Economics Basics: Production Possibility Frontier, Growth, Opportunity Cost and Trade

So far, we have gone over key topics of economics that have focused generally on microeconomic​ phenomena. Here, we turn to more macroeconomic matters that occur on the level of national economies.

Production Possibility Frontier (PPF)

In the field of macroeconomics, the production possibility frontier (PPF) represents the point at which a country’s economy is most efficiently producing its goods and services and, therefore, allocating its resources in the best way possible. There are just enough apple orchards producing apples, just enough car factories making cars, and just enough accountants offering tax services. If the economy is not producing the quantities indicated by the PPF, resources are being managed inefficiently and the stability of the economy will dwindle. The production possibility frontier shows us that there are limits to production, so an economy, to achieve efficiency, must decide what combination of goods and services can and should be produced.
Let's turn to an example and consider the chart below. Imagine an economy that can produce only two things: wine and cotton. According to the PPF, points A, B and C – all appearing on the PPF curve – represent the most efficient use of resources by the economy. For instance, producing 5 units of wine and 5 units of cotton (point B) is just as desirable as producing 3 units of wine and 7 units of cotton. Point X represents an inefficient use of resources, while point Y represents the goals that the economy simply cannot attain with its present levels of resources.
As we can see, in order for this economy to produce more wine, it must give up some of the resources it is currently using to produce cotton (point A). If the economy starts producing more cotton (represented by points B and C), it would need to divert resources from making wine and, consequently, it will produce less wine than it is producing at point A. As the figure shows, by moving production from point A to B, the economy must decrease wine production by a small amount in comparison to the increase in cotton output. However, if the economy moves from point B to C, wine output will be significantly reduced while the increase in cotton will be quite small. Keep in mind that A, B, and C all represent the most efficient allocation of resources for the economy; the nation must decide how to achieve the PPF and which combination to use. If more wine is in demand, the cost of increasing its output is proportional to the cost of decreasing cotton production. Markets play an important role in telling the economy what the PPF ought to look like.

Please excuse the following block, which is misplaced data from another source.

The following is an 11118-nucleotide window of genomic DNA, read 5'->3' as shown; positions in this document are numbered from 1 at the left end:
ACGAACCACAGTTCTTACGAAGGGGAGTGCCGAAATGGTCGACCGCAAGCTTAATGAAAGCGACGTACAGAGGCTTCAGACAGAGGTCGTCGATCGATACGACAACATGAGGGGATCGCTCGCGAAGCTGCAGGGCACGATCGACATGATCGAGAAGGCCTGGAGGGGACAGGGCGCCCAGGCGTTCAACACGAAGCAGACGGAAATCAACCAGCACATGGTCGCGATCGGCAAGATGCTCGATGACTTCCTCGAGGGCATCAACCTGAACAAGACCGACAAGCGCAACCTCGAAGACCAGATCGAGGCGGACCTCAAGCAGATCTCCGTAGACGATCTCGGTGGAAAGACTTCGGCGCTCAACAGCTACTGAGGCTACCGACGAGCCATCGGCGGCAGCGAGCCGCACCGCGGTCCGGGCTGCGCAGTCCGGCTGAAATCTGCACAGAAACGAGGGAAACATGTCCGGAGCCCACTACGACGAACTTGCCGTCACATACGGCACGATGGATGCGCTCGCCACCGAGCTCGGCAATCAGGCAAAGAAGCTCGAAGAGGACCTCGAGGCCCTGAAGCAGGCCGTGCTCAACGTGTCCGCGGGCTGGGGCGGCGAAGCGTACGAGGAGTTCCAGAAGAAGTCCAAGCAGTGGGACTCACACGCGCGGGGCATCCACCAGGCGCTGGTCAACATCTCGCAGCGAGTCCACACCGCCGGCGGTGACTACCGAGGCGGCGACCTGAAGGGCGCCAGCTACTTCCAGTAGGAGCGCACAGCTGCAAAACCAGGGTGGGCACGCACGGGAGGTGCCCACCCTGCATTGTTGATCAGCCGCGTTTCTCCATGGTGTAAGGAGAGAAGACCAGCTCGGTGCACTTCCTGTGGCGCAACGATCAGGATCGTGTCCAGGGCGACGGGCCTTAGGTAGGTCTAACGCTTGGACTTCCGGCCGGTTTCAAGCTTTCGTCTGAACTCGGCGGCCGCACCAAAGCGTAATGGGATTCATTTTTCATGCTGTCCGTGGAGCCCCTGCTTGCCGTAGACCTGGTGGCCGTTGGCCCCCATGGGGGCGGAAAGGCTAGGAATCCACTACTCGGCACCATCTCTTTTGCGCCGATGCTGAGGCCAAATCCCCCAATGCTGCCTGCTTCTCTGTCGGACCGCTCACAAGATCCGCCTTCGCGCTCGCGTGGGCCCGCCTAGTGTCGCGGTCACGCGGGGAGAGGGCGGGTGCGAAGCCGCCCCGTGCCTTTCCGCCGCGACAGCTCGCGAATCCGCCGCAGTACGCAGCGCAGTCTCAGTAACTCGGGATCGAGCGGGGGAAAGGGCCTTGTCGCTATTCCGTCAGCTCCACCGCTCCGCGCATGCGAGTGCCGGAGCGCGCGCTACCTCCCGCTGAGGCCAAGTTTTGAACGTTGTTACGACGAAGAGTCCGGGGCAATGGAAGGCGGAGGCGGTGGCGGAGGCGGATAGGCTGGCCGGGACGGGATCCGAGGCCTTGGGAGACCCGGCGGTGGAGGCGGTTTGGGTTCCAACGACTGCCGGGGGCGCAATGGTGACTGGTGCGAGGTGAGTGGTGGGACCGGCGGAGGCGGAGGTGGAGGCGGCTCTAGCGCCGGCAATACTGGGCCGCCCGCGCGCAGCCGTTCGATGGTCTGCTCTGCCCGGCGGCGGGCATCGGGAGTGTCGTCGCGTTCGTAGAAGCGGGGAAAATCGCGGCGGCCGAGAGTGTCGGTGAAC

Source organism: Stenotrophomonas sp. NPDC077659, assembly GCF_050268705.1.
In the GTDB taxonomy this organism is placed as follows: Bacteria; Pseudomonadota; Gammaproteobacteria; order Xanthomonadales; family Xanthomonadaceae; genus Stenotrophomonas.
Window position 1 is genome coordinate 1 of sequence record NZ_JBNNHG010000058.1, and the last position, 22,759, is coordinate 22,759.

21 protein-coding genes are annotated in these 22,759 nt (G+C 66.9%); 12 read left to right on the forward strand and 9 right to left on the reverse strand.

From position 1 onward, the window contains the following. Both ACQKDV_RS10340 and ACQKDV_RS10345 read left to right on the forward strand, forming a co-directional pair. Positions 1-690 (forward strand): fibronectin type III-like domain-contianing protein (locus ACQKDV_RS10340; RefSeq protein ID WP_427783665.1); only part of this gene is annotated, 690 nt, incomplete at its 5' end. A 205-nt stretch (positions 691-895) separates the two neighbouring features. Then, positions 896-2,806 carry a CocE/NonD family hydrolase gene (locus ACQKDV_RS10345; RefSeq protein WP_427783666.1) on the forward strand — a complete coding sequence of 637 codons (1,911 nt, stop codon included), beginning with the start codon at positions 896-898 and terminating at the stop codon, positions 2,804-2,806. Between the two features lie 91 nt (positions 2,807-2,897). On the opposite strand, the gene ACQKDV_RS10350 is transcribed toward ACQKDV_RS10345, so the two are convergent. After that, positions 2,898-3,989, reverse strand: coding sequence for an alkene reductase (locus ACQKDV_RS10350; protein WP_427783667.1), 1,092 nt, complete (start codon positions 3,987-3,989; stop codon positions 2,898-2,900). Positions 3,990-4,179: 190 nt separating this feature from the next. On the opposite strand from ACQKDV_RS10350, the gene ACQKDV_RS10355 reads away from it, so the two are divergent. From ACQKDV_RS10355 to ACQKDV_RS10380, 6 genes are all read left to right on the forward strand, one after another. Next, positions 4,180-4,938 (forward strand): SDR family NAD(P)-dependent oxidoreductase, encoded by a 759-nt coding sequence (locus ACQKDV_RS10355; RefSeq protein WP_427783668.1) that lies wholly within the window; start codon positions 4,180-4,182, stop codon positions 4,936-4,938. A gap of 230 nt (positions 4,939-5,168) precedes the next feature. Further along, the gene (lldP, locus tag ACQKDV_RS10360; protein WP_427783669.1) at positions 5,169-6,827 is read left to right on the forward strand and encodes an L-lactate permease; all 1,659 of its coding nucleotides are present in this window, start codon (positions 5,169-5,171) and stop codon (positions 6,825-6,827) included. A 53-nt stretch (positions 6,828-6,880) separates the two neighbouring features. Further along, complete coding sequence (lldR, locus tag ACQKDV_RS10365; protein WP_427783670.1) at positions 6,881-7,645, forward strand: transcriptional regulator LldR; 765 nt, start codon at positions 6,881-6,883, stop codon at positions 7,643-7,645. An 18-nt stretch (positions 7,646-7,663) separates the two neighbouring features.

Consider point X on the figure above. Being at point X means that the country's resources are not being used efficiently or, more specifically, that the country is not producing enough cotton or wine given the potential of its resources. On the other hand, point Y, as we mentioned above, represents an output level that is currently unattainable by this economy. But, if there were a change in technology while the level of land, labor and capital remained the same, the time required to pick cotton and grapes would be reduced. Output would increase, and the PPF would be pushed outwards. A new curve, represented in the figure below on which Y would fall, would then represent the new efficient allocation of resources.
When the PPF shifts outwards, we can imply that there has been growth in an economy. Alternatively, when the PPF shifts inwards it indicates that the economy is shrinking due to a failure in its allocation of resources and optimal production capability. A shrinking economy could be a result of a decrease in supplies or a deficiency in technology.